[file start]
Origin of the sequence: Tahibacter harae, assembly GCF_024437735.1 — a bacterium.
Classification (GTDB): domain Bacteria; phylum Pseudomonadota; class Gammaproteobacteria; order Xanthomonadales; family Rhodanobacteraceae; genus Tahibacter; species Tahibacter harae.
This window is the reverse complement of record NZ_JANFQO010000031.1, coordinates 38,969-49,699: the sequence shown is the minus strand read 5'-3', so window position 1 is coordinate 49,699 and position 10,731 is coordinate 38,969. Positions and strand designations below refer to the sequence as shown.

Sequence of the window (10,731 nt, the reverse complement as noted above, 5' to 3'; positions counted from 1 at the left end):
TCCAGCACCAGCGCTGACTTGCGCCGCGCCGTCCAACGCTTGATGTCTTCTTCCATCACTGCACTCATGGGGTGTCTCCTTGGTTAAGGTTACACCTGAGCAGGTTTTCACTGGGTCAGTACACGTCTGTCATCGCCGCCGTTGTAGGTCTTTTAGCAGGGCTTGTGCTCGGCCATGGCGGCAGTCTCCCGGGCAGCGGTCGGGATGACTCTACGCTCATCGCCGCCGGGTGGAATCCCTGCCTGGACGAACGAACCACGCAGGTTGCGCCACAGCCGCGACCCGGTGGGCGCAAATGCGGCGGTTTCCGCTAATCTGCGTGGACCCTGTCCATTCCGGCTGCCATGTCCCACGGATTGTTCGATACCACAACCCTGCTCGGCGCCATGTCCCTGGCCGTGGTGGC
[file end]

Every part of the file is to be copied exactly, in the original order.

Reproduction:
Origin of the sequence: Tahibacter harae, assembly GCF_024437735.1 — a bacterium.
Classification (GTDB): domain Bacteria; phylum Pseudomonadota; class Gammaproteobacteria; order Xanthomonadales; family Rhodanobacteraceae; genus Tahibacter; species Tahibacter harae.
This window is the reverse complement of record NZ_JANFQO010000031.1, coordinates 38,969-49,699: the sequence shown is the minus strand read 5'-3', so window position 1 is coordinate 49,699 and position 10,731 is coordinate 38,969. Positions and strand designations below refer to the sequence as shown.

Sequence of the window (10,731 nt, the reverse complement as noted above, 5' to 3'; positions counted from 1 at the left end):
TCCAGCACCAGCGCTGACTTGCGCCGCGCCGTCCAACGCTTGATGTCTTCTTCCATCACTGCACTCATGGGGTGTCTCCTTGGTTAAGGTTACACCTGAGCAGGTTTTCACTGGGTCAGTACACGTCTGTCATCGCCGCCGTTGTAGGTCTTTTAGCAGGGCTTGTGCTCGGCCATGGCGGCAGTCTCCCGGGCAGCGGTCGGGATGACTCTACGCTCATCGCCGCCGGGTGGAATCCCTGCCTGGACGAACGAACCACGCAGGTTGCGCCACAGCCGCGACCCGGTGGGCGCAAATGCGGCGGTTTCCGCTAATCTGCGTGGACCCTGTCCATTCCGGCTGCCATGTCCCACGGATTGTTCGATACCACAACCCTGCTCGGCGCCATGTCCCTGGCCGTGGTGGC